• Tree searching: think of conditions to branch left and right

  5. Calculate height of the tree

    • NULL nodes have height of -1 while leafs have height of 0

def height(node):
    if not node:
        return -1
    return max(height(node.left), height(node.right)) + 1



Most tree problems will require Recursion to some degree. Some tips to think about recursion for trees:

  • Think of each recursive call as returning the value we want for all subsequent calls (often thinking of it as returning value from the left/right sub-tree)

  • Try replacing the return result with multiple values (using a tuple or array) or returning another tree node

Level-order traversal

Some problems can also be solved by traversing in level-order, much like the "virus" traversal for graphs

Summation of nodes

Nodes can be summed to verify if nodes are negative

Modifying existing traversal algorithms

Some problems such as Binary Tree Right Side View requires some modification to the predefined traversal orders in Traversals. As such, think about possibilities of reversing the order of traversal to start from the right first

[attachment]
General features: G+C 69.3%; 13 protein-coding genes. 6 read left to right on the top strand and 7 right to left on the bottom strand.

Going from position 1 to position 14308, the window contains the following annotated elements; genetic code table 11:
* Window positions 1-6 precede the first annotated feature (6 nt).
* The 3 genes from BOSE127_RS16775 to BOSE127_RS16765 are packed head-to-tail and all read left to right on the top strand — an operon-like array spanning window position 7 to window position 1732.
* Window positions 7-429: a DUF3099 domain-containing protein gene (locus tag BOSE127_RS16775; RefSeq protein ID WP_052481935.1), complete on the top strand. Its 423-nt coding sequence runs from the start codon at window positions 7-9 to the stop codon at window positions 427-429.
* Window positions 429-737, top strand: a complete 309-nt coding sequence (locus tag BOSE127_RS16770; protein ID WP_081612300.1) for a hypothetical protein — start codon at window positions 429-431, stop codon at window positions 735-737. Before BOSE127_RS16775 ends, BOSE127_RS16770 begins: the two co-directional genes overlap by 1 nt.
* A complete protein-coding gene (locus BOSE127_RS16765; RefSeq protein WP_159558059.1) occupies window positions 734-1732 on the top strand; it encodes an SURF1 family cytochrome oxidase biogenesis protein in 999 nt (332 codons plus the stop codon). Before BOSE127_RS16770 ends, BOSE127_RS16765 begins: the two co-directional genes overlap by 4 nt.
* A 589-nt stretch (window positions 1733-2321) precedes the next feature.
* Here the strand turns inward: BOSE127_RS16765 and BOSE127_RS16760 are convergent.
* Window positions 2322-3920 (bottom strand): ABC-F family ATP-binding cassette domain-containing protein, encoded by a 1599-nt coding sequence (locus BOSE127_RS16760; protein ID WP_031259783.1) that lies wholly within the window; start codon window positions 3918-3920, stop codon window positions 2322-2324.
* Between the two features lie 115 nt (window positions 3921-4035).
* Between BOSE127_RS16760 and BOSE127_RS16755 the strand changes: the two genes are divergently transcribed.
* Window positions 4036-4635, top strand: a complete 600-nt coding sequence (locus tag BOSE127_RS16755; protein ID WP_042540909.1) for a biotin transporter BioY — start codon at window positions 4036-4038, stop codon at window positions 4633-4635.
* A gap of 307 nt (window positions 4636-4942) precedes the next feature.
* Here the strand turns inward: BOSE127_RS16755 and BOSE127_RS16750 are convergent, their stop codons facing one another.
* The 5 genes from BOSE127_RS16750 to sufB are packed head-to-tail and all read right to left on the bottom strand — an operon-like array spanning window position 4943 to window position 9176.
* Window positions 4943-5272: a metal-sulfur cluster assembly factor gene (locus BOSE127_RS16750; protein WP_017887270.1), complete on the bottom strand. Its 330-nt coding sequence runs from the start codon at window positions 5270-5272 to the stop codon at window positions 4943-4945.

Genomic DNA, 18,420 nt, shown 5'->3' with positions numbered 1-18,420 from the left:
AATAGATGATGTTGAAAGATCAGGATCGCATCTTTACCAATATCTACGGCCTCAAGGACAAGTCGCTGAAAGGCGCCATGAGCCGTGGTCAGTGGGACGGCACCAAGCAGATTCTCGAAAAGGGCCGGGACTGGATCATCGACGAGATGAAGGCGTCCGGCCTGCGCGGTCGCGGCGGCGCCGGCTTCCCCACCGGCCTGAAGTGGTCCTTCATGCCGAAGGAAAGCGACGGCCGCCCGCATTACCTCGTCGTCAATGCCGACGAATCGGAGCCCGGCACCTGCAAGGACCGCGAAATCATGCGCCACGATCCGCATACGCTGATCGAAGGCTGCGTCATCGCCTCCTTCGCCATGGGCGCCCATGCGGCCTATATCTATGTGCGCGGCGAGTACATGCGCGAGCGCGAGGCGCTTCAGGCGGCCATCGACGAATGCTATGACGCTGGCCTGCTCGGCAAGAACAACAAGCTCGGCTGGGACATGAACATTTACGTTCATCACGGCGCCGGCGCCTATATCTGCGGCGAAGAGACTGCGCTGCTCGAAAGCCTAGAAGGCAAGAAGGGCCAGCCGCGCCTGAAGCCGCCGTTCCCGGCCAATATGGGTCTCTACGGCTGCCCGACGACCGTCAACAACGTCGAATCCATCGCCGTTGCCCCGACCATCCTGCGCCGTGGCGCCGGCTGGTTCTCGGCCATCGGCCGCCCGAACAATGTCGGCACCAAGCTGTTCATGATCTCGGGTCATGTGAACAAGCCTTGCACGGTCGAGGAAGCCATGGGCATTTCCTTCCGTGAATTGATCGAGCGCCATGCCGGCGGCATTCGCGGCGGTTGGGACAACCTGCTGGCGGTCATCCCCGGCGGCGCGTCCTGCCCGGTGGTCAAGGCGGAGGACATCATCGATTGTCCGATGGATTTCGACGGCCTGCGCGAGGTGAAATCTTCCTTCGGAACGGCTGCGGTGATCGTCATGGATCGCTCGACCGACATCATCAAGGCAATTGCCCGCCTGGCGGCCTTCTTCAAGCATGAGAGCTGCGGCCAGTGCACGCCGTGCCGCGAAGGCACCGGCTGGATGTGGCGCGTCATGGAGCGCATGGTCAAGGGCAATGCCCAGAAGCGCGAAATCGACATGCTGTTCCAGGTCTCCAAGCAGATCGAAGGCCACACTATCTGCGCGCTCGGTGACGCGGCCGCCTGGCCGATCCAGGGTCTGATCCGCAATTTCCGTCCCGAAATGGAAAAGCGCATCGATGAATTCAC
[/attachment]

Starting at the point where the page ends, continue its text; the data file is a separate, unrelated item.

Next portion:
Merkle hashing

This is a relatively unused technique but it is useful when you're trying to do tree comparisons to detect mismatches

  • SHA-256 is used to hash every leaf

  • Combining the hashes of the left and right forms the hash of the parent's hash

  • Repeat this process till the root of the tree to form the tree hash

I have only seen this technique used for Subtree of Another Tree

Split tree problems

This is a unique class of tree problems where we break the problem into two smaller sub-problems:

  1. Finding the overall answer